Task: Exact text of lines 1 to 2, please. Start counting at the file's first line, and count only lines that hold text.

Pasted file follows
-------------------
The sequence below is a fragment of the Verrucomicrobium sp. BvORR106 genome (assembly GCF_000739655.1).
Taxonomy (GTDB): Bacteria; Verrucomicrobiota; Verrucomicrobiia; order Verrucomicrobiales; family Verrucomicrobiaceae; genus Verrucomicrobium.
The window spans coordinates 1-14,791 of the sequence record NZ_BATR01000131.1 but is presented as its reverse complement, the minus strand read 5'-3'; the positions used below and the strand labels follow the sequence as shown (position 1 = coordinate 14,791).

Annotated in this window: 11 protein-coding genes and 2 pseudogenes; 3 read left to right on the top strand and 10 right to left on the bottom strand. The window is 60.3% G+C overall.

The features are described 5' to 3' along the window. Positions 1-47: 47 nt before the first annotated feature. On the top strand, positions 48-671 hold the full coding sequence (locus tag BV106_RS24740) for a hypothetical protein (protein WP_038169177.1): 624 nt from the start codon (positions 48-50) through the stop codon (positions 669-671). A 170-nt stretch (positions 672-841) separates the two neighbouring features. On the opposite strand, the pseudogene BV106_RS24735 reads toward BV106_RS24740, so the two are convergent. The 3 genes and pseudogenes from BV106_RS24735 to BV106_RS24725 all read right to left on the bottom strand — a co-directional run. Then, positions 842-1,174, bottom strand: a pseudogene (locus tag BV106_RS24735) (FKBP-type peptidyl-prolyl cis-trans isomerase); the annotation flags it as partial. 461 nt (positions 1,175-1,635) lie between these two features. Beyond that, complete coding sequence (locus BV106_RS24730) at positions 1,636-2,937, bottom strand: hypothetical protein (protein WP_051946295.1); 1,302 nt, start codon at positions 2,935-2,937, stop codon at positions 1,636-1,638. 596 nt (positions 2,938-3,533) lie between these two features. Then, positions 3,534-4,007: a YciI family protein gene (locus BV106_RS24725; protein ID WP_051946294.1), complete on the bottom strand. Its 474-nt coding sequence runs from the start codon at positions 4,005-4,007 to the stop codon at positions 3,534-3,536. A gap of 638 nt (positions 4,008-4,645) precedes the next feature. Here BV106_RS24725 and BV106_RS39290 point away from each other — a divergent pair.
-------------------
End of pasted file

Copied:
The sequence below is a fragment of the Verrucomicrobium sp. BvORR106 genome (assembly GCF_000739655.1).
Taxonomy (GTDB): Bacteria; Verrucomicrobiota; Verrucomicrobiia; order Verrucomicrobiales; family Verrucomicrobiaceae; genus Verrucomicrobium.